Brexit is “a disaster for the industry on both sides of the Channel if there is no negotiated exit,” he told the Mail on Sunday newspaper.
The UK’s wider car manufacturing sector has repeatedly warned about potential Brexit fallout.
While Britain has a strong automaking industry, the brands have fallen into foreign ownership over recent decades, with Germany’s BMW buying Rolls-Royce and Mini, Volkswagen taking control of Bentley, and Jaguar-Land Rover being snapped up by Indian giant Tata Motors.


China bemoans US ‘bullying’ of Huawei

Updated 23 May 2019
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China bemoans US ‘bullying’ of Huawei

  • The trade spat between US and China escalated after President Donald Trump issued orders last week on grounds of national security
  • Trump’s move effectively bans US companies from supplying Huawei and affiliates with critical components

BEIJING: China’s foreign minister has slammed US moves against telecom giant Huawei as “economic bullying,” and warned that Beijing was ready to “fight to the very end” in its trade war with Washington.
The trade spat between the world’s top two economies escalated after President Donald Trump issued orders on grounds of national security last week that have prompted several foreign firms to distance themselves from Huawei.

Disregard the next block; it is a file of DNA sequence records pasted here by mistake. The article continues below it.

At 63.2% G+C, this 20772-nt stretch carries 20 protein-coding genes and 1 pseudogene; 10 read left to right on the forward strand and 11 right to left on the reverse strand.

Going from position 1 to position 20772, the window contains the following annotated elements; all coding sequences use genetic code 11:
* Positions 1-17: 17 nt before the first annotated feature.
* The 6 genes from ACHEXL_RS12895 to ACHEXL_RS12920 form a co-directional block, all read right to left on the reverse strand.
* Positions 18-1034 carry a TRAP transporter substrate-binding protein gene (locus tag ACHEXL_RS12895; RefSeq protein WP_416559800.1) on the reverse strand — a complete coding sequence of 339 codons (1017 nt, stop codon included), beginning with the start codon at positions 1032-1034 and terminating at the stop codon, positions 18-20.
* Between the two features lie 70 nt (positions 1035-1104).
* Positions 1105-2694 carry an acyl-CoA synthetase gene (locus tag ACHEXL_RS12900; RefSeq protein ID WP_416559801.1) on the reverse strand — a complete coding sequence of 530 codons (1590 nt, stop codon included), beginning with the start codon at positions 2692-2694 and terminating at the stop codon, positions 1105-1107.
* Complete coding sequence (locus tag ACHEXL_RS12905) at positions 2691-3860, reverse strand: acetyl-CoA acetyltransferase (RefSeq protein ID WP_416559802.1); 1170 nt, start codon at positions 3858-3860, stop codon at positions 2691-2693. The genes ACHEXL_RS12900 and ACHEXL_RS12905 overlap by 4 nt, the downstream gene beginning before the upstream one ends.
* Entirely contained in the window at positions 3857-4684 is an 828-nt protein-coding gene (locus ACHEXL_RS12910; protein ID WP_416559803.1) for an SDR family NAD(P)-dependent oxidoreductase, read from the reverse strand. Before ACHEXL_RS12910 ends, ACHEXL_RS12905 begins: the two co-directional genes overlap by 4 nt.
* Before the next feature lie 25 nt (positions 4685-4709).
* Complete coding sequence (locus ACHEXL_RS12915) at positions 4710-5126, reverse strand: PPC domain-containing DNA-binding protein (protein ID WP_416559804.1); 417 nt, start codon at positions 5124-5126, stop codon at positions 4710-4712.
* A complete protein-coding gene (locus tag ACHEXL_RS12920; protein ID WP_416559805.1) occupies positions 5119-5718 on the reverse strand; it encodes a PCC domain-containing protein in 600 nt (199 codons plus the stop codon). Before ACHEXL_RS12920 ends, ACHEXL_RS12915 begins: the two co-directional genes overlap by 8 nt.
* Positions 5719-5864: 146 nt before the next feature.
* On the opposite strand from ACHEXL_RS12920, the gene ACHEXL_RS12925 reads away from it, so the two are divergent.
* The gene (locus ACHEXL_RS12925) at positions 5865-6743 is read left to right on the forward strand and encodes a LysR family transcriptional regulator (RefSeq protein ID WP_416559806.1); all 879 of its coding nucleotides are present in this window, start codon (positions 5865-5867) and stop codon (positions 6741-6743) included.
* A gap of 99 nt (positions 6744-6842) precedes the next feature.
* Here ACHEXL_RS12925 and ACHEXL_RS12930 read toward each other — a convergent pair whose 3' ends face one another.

“The US use of state power to arbitrarily exert pressure on a private Chinese company like Huawei is typical economic bullying,” Foreign Minister Wang Yi said Wednesday at a meeting in Kyrgyzstan of the Shanghai Cooperation Organization (SCO), a regional security group led by Beijing and Moscow.
Trump’s move effectively bans US companies from supplying Huawei and affiliates with critical components over activities the US says are contrary its national security or foreign policy interests.
Japan’s Panasonic announced on Thursday that it was cutting back business with Huawei in light of the US ban. A day earlier, mobile carriers in Japan and Britain said they would postpone the release of Huawei smartphones.
“Some people in the United States do not want China to enjoy the legitimate right to develop, and seek to impede its development process,” Wang said, according to a foreign ministry statement issued late Wednesday.
“This extremely presumptuous and egocentric American approach is not able to gain the approval and support of the international community.”
The two countries have yet to set a date to recommence trade negotiations after they resumed their tariffs battle earlier this month, with Trump raising punitive duties on $200 billion in Chinese goods and Beijing hiking those on $60 billion in American products.
Trump has accused China of reneging on its commitments in the trade negotiations. Beijing has countered that any deal needs to be balanced.
“It is impossible for us to sign or recognize an agreement that is unequal,” Wang said.
“If the United States is willing to negotiate on an equal footing, then on the Chinese side, the door is wide open. But if the United States opts for a policy of maximum pressure, then China will take them on and fight to the end,” he said.